The Champion Trainer of flat racing in Great Britain is the trainer whose horses have won the most prize money during a season, of which the past 10 are listed below.

2005 – Sir Michael Stoute

2006 – Sir Michael Stoute

2007 – Aidan O’Brien

2008 – Aidan O’Brien

2009 – Sir Michael Stoute

2010 – Richard Hannon Senior

2011 – Richard Hannon Senior

2012 – John Gosden

2013 – Richard Hannon Senior

2014 – Richard Hannon Junior

2015 – John Gosden

2016 – Aiden O’Brien

National Hunt Racing

Also known as jumps racing, National Hunt racing requires horses to run over longer distances while also negotiating hurdles or the more demanding larger fences in a chase. You’ll find races from around two miles to four miles, so studying how far a horse has ran before is well worth checking before placing your money on it.

The National Hunt season gets underway in Autumn and continues through the winter months before culminating in the showpiece event, The Cheltenham Festival in March. The following month Aintree stages the Grand National before the Punchestown Festival in Ireland marks the end of the season.

Tony McCoy is of course the most famous jump jockey and was named British Champion Jockey for 18 straight seasons before retiring in 2015.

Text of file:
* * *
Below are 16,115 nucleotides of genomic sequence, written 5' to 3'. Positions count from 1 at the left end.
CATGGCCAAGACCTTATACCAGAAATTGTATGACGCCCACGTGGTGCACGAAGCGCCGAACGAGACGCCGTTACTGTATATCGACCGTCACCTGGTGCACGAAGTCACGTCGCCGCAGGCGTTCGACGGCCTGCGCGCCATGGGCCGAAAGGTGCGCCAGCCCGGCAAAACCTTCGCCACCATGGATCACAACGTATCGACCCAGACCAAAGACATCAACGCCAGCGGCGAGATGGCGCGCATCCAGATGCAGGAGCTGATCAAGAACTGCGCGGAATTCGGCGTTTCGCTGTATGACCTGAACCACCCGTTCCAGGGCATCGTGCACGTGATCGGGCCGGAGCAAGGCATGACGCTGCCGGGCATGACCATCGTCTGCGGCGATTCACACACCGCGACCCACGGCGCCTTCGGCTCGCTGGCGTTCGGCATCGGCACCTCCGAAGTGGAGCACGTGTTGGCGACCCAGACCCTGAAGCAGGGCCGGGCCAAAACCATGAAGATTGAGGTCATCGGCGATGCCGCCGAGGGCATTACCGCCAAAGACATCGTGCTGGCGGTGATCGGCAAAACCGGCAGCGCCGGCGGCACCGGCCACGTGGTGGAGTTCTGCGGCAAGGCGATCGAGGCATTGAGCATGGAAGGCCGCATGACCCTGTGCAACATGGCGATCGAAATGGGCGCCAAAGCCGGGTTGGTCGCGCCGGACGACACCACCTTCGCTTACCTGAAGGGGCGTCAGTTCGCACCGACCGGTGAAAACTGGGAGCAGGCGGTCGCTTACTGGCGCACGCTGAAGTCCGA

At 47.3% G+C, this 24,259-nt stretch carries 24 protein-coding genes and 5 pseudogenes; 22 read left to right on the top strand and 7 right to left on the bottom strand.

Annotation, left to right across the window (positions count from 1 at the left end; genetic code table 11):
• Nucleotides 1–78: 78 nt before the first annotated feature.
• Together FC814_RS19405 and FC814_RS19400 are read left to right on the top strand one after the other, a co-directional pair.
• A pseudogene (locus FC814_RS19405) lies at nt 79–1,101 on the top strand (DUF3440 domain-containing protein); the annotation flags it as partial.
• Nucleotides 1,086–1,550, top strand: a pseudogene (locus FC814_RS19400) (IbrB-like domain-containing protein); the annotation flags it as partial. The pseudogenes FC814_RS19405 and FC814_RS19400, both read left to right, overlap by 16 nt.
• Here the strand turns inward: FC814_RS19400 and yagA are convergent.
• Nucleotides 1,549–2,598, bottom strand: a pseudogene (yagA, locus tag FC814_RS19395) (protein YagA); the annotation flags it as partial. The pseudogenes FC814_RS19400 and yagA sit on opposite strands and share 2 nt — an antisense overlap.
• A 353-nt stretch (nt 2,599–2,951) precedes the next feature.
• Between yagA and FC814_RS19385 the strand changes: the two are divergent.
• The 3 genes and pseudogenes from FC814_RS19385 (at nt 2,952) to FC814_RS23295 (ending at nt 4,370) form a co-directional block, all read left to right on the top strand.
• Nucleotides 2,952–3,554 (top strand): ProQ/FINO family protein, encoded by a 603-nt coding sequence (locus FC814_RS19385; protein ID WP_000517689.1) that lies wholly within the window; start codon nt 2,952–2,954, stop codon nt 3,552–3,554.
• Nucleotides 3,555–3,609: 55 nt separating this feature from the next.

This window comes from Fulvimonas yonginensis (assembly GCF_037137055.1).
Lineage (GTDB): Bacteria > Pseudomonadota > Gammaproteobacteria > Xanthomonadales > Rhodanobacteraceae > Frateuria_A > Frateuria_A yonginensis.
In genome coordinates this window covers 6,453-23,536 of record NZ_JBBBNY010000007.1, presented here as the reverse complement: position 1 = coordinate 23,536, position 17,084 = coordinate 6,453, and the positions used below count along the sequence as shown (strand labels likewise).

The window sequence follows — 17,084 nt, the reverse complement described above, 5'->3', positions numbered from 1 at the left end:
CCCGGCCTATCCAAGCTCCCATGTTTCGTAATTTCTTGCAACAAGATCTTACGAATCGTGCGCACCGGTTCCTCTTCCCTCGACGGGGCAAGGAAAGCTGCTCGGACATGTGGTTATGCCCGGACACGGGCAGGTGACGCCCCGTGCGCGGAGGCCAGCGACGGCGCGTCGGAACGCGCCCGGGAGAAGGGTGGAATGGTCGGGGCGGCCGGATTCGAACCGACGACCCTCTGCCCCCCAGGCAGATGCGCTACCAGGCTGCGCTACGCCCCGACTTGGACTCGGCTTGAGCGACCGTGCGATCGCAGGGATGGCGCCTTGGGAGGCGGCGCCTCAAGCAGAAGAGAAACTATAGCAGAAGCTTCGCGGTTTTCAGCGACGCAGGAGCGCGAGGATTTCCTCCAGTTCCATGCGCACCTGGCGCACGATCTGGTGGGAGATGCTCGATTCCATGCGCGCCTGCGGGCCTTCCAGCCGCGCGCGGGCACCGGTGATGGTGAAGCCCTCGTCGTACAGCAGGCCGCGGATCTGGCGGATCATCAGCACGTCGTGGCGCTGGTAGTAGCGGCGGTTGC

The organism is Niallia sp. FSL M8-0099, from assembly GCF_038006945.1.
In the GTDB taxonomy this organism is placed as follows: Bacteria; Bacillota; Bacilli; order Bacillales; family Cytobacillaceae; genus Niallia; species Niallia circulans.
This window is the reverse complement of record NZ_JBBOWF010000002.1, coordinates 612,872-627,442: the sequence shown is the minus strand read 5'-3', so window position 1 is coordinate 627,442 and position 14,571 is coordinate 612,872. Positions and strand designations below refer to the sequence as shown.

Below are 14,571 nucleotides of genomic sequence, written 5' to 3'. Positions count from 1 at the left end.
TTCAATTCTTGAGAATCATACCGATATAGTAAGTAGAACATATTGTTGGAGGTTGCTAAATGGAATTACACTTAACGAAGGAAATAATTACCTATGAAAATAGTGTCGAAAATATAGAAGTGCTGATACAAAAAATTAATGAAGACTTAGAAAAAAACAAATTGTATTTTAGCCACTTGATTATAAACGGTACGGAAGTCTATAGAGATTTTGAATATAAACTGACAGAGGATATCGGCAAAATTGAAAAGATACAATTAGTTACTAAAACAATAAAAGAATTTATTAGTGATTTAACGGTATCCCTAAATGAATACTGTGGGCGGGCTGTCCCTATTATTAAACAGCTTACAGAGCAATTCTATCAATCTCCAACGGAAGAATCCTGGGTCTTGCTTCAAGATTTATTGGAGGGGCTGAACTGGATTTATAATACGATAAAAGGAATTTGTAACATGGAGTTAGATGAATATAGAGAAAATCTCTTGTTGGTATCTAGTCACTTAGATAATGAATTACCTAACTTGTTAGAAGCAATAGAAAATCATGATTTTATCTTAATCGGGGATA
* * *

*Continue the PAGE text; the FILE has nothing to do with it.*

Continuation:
Other leading players such as Ruby Walsh, who never fails to earn people a few quid at Cheltenham, while Barry Geraghty and up and coming riders like Sam Twiston-Davies are also favourites with punters.

Top National Hunt Trainers

Fred Winter and Martin Pipe were leading trainers in jumps racing back in their day, but the last 10 years have largely been dominated by Paul Nicholls. The Ditcheat based handler finally landed the big one in 2012 when Neptune Collonges won the Grand National by a nose and he has trained many a winner at the Cheltenham Festival.

Other notable trainers include; Willie Mullins, Jonjo O’Neill, Nicky Henderson, David Pipe, Donald McCain and venetia Williams to name but a few.

As you can see from the list below, Nicholls’ runners have earned the most prize money in eight of the past ten seasons to land him the trainers title.

2004–05 – Martin Pipe

2005–06 – Paul Nicholls

2006–07 – Paul Nicholls

2007–08 – Paul Nicholls

2008–09 – Paul Nicholls

2009–10 – Paul Nicholls

2010–11 – Paul Nicholls

2011–12 – Paul Nicholls

2012–13 – Nicky Henderson

2013-14 – Paul Nicholls

2014-15 – Paul Nicholls

2015-16 – Paul Nicholls